(See full review of South Park: The Stick of Truth here.)

6. Child of Light

This Ubisoft swing at the “indie” market pretends to be sophisticated and hopeful, but only the sound design and music suggest talent was involved. With poetry and hip visuals (that is, an awkward combo of bland polygons and water color backgrounds), Child of Light announces itself as an epic. Too bad the creators’ (mis)understanding of rhyming poetry is disrespectful: the game treats the rhymes as a feature rather than as part of a classic artform that requires skill, timing, and inspiration. The role-playing aspirations are similarly out of touch. The battles rely heavily on a real-time helper gimmick, ignoring the variety of turn-based possibilities in Penny Arcade 3. All of this inept execution exposes Child Light as a cynical display of fairy tale marketing.

(See full review of Child of Light here.)

7. The Plan

This five-minute game thinks dreariness amounts to a worthwhile existential statement. The use of Grieg’s classical masterpiece “Peer Gynt Suite No. 1” merely makes The Plan’s pretentiousness laughable. The game’s biggest mistake is prompting players to type words at the conclusion and then sharing previous player-written text (“kkk” was among the stupid things I read last time I played). This ending of uninspired player quotes suggests developer Krillbite Studio is unaware of Chris Johnson’s Moirai (one of the best games of 2013), which used player-to-player text to illustrate moral consequences and misfortune.

(See full review of The Plan here.)

8. Everything you swallow will one day come up like a stone

This game, recently praised in The New York Times, ensures its creator’s mystique at the expense of insight. Developer Porpentine deleted this Twine 24 hours after releasing it, with the idea that others would have to curate it to keep it alive (the deletion served as a forced metaphor for the loss of human life). The complexity of the subject matter, suicide and trauma, is equivocated by C-grade horror descriptions (“fridge dimension with endless icy corridors full of condiments and womens dead and mutilated bodies”) and a mathematical structure that requires hundreds (for some, perhaps even thousands) of tedious mouse clicks. The trapped feeling is no more than a wretched aesthetic, a tool designed to toy with your emotions rather than enlighten.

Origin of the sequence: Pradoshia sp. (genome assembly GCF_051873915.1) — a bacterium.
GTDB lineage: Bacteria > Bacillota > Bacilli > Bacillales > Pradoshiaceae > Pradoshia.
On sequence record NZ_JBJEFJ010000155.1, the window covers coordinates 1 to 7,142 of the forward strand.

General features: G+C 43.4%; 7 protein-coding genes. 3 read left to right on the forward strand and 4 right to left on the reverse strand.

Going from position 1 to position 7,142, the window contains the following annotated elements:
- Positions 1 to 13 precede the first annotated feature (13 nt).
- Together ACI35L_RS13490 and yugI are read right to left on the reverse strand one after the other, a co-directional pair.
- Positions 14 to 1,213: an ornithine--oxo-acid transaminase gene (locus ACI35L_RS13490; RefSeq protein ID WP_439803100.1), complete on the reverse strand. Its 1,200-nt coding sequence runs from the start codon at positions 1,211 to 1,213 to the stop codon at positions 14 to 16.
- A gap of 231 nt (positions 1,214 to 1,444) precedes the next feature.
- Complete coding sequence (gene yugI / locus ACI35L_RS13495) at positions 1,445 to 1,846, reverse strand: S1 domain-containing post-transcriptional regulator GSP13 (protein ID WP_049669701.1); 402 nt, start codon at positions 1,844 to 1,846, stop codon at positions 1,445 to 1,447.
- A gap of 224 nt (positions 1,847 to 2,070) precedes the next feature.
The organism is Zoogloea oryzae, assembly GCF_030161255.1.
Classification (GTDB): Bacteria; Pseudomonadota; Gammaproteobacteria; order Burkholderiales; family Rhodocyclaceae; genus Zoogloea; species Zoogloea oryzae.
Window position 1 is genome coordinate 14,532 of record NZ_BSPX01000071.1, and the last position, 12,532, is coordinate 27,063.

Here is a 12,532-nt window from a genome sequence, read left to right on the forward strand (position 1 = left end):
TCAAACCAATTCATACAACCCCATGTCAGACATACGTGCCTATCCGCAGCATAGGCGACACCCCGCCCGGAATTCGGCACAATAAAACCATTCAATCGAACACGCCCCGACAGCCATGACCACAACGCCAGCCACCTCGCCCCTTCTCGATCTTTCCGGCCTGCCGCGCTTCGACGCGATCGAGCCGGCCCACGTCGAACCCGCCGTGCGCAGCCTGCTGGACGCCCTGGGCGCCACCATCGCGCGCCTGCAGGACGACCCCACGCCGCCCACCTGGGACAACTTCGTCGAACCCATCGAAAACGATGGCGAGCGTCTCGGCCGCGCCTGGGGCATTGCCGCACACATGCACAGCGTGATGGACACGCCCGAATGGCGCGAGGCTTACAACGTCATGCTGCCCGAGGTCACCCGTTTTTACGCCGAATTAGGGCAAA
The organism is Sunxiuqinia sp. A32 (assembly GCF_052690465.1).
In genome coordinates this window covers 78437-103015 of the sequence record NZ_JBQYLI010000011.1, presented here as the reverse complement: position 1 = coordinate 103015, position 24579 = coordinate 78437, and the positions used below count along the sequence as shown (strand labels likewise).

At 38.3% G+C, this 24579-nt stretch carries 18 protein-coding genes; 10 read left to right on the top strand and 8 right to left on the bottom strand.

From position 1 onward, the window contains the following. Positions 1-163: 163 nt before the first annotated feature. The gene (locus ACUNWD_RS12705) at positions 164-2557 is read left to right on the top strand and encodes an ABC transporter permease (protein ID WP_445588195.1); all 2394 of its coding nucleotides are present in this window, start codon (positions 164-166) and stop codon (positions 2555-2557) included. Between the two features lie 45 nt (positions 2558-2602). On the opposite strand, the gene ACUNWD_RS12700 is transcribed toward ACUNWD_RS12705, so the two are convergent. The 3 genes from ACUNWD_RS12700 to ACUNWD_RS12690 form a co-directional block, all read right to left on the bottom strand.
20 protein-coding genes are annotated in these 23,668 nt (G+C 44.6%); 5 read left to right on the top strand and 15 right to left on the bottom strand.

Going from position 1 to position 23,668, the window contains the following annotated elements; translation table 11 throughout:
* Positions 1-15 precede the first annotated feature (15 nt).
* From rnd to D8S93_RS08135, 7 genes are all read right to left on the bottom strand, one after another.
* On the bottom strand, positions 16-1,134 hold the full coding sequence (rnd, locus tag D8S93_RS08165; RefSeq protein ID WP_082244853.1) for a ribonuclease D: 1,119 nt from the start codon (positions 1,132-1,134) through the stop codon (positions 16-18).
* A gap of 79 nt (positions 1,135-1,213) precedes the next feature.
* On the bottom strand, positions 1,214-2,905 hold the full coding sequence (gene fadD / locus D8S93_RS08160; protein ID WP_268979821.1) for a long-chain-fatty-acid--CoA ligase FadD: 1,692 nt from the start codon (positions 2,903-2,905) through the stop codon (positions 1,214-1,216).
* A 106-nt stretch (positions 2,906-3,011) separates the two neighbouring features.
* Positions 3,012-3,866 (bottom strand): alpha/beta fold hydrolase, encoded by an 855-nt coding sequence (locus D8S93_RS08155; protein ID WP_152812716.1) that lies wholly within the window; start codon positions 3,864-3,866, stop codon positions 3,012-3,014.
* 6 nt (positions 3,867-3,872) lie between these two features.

(See full review of Everything you swallow will one day come up like a stone here.)

9. Luftrausers

Not even the old-school shooter can escape modern game development’s condescending vision to tutorialize and reward every player (in)action. In Luftrausers, Vlambeer attempts to lend gravity to its mindless instructions via Nazi and wartime suggestions, but the result is too antiseptic to approach an aesthetic. Unlike the remake of Gauntlet by Arrowhead Game Studios, Luftrausers doesn’t understand the strengths and weaknesses of traditional OR contemporary game design.

(See full review of Luftrausers here.)

10. Residue

The intentions behind Residue seem genuine, which makes the game an honest mistake. Awkward movement and choppy animation do enough damage to the seriousness of Residue’s narrative, but the storytelling itself never rises above a hackneyed sense of futility. This game is one more log on the reductive “Middle East sucks” fire.

(See full review of Residue here.)

Dishonorable Mention:

The Wolf Among Us, Episodes 3 and 5 (see review of Episode 5 here)